It’s great to see diversity numbers moving upward in the tech industry, but most tech startups are still founded by white men. At times, it may feel like a boys club, but there are ways to navigate the industry and do exceedingly well.
Here are three tips that I found profoundly useful when launching and growing my app, Around the Way.
Stop Waiting For Perfection To Launch.
We women have the tendency to make things perfect. Take a look at how long it takes us to leave the house in the morning — hair, outfit, nails, makeup. You get yourself “right” for the day. That’s all well and fine for personal grooming, but in business (especially in tech) perfection is not a requirement. It may be a personal standard you set for yourself, but your business is ever-evolving. Your goal is to launch something, anything, and iterate, iterate, iterate.
Do one thing well — your basic offering, then add on from there. Simple. It’s both enchanting and daunting to think of all the aspects your business can be. Just boil it down to your initial offering, launch and keep building. The puzzle gets more intricate as you add more on to your product, which can push back your launch date.
Before launching Around the Way, I had tons of ideas about what I wanted it to be. I wanted merchants to sell items through the app, I wanted a deals section, I wanted articles, stats and facts — I wanted all of it in my initial product. But I had to scale it back to the essence of the offering. My original goal was to make it easy to find Black-owned businesses. So my initial product is just that- an easy way to find BOBs.
Don’t get me wrong, I still want those things. But now, they’re on an implementation schedule. Had I waited for all of those bells and whistles, I would not have launched the app by now. For me, no launch would have meant, no downloads, no speaking engagements, no awards. For the BOBs, no launch would have meant no inclusion in the mobile space ,and no new customers finding their businesses using the app.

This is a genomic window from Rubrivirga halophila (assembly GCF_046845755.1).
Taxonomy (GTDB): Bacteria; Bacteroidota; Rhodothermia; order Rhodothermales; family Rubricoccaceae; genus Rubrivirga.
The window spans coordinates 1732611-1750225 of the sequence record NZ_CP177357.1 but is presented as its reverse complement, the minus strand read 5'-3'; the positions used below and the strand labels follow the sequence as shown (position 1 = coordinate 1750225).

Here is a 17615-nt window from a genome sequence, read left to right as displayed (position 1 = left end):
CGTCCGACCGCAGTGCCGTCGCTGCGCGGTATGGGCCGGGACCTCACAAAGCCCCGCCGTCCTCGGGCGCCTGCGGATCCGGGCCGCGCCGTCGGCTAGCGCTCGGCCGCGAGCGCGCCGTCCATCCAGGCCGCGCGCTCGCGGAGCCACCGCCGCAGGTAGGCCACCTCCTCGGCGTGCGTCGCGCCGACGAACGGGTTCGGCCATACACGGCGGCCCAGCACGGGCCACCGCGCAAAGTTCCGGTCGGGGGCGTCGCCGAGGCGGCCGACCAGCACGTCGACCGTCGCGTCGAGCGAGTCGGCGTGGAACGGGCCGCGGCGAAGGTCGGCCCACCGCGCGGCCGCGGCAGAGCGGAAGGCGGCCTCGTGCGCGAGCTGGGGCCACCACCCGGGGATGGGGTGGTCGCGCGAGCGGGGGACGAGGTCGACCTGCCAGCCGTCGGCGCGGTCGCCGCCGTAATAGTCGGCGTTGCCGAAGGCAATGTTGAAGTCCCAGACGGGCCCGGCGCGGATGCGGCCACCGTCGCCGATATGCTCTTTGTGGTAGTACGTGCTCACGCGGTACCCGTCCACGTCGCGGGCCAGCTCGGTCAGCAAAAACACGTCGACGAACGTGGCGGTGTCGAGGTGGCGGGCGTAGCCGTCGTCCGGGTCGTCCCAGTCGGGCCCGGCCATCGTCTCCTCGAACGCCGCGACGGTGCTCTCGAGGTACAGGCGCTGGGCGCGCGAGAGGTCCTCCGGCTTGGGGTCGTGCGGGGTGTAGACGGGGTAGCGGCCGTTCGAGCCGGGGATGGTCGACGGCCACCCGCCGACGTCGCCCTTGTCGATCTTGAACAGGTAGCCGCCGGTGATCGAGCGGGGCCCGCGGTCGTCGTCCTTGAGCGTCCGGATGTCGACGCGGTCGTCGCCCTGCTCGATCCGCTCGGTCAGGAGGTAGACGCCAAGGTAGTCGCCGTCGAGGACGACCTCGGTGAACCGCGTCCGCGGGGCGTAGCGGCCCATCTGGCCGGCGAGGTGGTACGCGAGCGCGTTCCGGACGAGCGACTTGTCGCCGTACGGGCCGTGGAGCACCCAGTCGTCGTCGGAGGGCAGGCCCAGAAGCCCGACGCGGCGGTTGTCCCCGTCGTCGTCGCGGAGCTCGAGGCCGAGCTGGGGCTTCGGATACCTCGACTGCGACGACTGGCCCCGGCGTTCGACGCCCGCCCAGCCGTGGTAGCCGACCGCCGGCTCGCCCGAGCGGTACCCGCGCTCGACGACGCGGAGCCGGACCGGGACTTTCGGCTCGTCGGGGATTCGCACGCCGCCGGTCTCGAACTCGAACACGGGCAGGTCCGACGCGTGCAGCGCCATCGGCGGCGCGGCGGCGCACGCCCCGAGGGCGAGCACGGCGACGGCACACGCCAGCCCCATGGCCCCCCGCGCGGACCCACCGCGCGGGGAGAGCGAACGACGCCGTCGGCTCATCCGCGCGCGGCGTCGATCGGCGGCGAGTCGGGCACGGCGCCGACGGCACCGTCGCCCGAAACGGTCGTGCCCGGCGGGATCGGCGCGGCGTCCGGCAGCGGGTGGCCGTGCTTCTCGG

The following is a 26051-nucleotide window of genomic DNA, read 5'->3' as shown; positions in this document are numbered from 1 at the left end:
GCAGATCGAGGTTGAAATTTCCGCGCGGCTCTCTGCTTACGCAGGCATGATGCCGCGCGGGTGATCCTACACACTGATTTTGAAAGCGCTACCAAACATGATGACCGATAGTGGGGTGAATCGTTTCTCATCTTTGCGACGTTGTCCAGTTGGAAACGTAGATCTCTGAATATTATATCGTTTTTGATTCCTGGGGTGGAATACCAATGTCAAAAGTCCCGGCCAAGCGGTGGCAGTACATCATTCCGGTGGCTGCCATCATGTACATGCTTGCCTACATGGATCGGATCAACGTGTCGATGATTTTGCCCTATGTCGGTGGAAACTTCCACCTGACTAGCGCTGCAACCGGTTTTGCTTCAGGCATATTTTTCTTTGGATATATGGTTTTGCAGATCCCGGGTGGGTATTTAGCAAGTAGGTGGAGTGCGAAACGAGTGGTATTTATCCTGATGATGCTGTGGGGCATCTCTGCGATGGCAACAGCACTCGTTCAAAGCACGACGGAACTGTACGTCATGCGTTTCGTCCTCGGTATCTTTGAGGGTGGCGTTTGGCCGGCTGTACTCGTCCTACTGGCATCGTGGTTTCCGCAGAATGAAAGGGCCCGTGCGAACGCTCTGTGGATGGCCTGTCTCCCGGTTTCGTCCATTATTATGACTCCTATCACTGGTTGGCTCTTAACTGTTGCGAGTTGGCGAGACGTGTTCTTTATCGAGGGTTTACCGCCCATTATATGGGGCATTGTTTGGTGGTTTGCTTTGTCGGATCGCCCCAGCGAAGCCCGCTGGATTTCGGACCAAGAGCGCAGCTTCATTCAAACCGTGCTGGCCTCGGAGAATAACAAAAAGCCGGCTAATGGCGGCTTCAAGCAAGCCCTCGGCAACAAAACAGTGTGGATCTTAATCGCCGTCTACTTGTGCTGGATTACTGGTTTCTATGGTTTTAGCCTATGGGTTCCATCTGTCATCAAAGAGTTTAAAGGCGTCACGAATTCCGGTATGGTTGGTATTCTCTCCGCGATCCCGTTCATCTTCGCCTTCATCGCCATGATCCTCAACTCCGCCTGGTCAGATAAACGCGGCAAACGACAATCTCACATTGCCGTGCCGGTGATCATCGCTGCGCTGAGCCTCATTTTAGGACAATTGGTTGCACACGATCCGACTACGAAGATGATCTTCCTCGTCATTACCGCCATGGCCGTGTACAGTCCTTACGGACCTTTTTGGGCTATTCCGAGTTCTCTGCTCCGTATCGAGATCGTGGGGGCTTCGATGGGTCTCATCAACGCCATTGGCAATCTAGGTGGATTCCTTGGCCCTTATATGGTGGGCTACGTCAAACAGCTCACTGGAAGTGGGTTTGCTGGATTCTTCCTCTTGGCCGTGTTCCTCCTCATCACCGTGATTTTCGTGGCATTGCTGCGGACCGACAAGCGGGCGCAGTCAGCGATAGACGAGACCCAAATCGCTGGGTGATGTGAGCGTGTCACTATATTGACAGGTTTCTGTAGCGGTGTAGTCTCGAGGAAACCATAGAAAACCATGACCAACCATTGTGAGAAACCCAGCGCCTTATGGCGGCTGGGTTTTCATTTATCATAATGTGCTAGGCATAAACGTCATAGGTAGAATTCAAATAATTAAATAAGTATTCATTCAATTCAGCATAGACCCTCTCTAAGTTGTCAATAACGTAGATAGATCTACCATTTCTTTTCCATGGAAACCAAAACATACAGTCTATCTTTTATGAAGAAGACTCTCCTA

All of the advantages would’ve been delayed had I been perfecting my app before launching.
Share Your Idea
You may very well have the next billion-dollar idea that will revolutionize the way we all work or play, but if you don’t share it, no one will ever know about it. No one will ever help you. Your idea will never blossom to a real business. You will not make the billion. That’s the long and short of it.
Tell the world what you’re up to. It’s a disservice to your awesomeness to keep it to yourself. Not one successful person reached their goals by keeping their ideas to themselves. Not one.
I had to get over my fear of someone stealing my idea. I figured if I shared my app idea with app developers, they could go home and make it that evening. I had to realize that I could tell 20 developers about my idea and they could build it that night, but they will never do it exactly the same way I would. Our passions and dedication to the app are unmatched.
After I understood that, it was GAME ON! I told the world about my idea. And when I did, the floodgates of support opened. Had I not done that, I would not have created the app. I met my original app developer, chief marketing officer and chief technology officer each at different networking events.
I’d just be a gal with an idea, had I not shared it with others.
Know When To Be A Black Woman.